Every month CabbieBlog hopes to show you a little gem of a building that you might have passed without noticing, in the past they have ranged from a modernist car park; a penguin pool; to a Hanoverian gatehouse. You can hardly see this little church from the road, just its perimeter wall. The joy of this building is the view from the little garden at the entrance of St. Mary’s, Battersea and is one of my favourite places in London, so much it appeared with me in a BBC documentary.
[P]ositioned on a bend in the Thames with houseboats moored alongside the adjacent stone-built embankment, this little 18th century riverside Georgian church, now dwarfed by the Montevetro Building (Italian for glass mountain) was a favourite spot of England’s greatest painter J. M. W. Turner.
When Turner decided to return to London with his Margate landlady Mrs Booth he lived with her at Davis Place, Chelsea (now 119 Cheyne Row), under the pseudonym of Admiral Booth. It was his habit of a morning to ask on old waterman, Charles Graves if he predicted a fine day. Given to set-fair he would employ Graves to ferry him across the river to Battersea Parish Church a little upriver from his home. Later Graves’ son, a painter and waterman, would later row James Abbott McNeil Whistler about Chelsea Reach.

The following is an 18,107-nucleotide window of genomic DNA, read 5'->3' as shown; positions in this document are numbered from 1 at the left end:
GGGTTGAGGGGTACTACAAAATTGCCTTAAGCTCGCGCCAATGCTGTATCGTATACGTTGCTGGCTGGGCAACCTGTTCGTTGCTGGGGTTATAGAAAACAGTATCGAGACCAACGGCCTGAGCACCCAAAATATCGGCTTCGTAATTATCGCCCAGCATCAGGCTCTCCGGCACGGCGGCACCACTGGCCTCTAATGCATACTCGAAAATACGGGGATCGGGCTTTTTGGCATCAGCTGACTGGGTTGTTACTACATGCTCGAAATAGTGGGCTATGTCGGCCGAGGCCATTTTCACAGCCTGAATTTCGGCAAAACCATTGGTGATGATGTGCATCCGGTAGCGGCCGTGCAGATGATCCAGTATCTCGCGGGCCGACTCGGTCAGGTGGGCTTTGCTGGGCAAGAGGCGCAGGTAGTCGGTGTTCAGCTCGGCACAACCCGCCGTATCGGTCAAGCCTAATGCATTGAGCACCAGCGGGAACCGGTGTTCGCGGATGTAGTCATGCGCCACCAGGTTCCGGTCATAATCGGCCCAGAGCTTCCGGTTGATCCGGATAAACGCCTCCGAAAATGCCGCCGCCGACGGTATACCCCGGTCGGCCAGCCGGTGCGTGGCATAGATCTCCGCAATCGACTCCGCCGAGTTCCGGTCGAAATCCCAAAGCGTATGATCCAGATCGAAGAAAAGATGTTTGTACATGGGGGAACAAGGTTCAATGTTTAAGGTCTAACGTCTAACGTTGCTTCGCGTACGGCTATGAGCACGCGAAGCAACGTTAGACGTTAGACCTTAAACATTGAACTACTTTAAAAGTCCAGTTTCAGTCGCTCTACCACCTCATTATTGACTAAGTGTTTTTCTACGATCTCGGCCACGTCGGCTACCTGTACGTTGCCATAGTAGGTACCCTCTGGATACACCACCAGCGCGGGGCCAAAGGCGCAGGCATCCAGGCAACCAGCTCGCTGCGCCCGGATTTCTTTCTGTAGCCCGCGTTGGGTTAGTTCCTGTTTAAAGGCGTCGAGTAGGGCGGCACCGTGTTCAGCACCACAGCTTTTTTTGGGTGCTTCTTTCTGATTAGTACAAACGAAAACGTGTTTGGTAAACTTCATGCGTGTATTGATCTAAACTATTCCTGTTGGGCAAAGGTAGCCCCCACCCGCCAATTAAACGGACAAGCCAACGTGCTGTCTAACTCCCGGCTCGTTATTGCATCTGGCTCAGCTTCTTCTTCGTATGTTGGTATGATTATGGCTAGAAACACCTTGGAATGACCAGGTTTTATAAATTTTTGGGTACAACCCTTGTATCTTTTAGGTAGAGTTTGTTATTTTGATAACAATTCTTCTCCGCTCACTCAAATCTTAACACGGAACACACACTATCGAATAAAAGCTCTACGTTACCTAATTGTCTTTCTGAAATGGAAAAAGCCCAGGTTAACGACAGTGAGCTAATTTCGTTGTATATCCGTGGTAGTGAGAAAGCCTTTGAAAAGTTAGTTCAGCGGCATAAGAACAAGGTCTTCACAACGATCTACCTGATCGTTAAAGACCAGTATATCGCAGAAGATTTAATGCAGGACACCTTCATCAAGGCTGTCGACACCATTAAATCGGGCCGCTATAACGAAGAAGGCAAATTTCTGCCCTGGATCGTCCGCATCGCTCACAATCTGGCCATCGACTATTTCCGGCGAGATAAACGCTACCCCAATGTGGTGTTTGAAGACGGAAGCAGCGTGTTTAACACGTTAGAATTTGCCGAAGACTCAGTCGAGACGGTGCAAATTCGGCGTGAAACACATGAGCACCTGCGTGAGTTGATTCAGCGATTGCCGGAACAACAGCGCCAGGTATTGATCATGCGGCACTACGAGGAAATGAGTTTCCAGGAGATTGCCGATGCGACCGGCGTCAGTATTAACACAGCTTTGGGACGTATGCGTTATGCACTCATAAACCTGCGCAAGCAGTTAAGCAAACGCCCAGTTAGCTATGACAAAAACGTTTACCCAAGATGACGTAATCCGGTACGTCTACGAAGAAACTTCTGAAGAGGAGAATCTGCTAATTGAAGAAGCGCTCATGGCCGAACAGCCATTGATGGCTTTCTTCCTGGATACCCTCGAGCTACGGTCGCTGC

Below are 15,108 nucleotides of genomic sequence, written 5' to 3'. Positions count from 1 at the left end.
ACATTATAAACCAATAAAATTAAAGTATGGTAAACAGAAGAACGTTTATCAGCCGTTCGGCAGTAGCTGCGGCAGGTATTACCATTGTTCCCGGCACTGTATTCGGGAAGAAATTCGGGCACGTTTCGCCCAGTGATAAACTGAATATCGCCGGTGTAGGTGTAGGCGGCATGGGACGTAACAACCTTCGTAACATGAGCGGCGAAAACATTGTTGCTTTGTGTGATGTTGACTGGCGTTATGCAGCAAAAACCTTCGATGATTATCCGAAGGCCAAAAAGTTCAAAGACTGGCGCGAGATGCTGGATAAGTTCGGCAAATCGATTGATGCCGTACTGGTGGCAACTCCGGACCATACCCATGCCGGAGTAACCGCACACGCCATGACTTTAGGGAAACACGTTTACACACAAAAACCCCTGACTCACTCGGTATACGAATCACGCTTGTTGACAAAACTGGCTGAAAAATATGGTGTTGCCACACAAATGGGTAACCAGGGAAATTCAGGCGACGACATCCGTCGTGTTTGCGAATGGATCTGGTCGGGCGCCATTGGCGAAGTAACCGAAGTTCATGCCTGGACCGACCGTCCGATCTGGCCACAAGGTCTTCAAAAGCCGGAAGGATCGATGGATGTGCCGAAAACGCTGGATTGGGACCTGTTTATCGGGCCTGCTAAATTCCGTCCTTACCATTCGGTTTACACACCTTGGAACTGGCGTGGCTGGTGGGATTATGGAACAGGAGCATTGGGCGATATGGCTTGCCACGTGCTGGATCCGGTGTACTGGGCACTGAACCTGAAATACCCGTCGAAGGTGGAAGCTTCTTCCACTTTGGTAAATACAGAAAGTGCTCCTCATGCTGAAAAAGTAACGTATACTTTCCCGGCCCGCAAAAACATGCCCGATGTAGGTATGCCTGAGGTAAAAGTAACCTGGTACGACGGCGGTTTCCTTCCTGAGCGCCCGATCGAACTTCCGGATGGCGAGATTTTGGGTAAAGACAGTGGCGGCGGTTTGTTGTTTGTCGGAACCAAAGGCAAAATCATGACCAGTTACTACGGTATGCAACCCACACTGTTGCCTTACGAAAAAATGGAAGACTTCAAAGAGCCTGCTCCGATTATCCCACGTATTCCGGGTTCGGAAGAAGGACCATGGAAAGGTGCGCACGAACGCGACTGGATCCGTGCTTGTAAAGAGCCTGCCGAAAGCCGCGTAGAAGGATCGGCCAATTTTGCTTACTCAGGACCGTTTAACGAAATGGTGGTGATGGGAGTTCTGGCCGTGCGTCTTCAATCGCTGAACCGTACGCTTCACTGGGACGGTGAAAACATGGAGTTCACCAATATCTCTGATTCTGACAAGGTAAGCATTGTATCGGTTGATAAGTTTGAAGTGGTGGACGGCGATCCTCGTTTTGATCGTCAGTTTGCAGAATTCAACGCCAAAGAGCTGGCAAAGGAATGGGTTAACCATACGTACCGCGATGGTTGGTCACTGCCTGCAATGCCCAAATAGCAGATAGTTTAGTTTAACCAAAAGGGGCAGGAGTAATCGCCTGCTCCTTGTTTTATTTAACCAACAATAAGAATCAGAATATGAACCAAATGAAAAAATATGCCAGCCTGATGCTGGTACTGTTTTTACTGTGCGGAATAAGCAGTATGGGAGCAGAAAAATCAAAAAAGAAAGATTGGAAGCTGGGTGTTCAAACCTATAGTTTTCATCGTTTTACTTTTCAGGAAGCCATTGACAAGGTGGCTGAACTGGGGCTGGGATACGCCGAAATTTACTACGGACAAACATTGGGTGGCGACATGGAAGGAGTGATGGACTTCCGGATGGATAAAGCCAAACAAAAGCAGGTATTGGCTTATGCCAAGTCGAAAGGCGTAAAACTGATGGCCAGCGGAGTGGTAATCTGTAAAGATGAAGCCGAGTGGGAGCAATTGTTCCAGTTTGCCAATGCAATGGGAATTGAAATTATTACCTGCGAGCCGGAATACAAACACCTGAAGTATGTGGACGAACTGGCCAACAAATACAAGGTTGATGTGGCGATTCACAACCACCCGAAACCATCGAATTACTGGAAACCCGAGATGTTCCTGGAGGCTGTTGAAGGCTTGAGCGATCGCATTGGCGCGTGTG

From the vestry Turner would view the Thames through an oriel window and paint some of his sublime works. The chair he would rest upon, now predictably called Turner’s Chair, is still to be found within the church.
The church windows were supposedly wrecked by war time bombing in 1940, its wartime vicar, Stephen Hopkinson, would later confess rushing out during a raid expecting to find Victorian glass scattered on the floor. For reasons known only by him, disappointed to find that the windows were unscathed he took a stone and smashed the windows himself. The church survived the war unscathed, I doubt the Reverend managed to retain his stipend at the end of hostilities.
Today the church commemorates Turner with a new stained-glass window one of four, another depicts William Blake, installed between 1976 and 1982 replacing the work of the vandal vicar.
A rising bollard now prevents me from parking within its grounds but the church is open for visitors and worship with a vibrant congregation.
Featured picture: St Mary’s Church, Battersea: Sitting on the banks of the Thames, this church dates back to the late 18th century Andrew Bowden (CC BY-SA 2.0)
St. Mary’s by Jim Linwood showing on the right Selworthy House, two skyscrapers built in 1964; on the left is Monteveltro created by the architect Richard Rogers and his company (between 1994-2000). The contrast between the small church with the moored barges at the landing and the High Glass surrounding it couldn’t be more intriguing. (CC BY 2.0)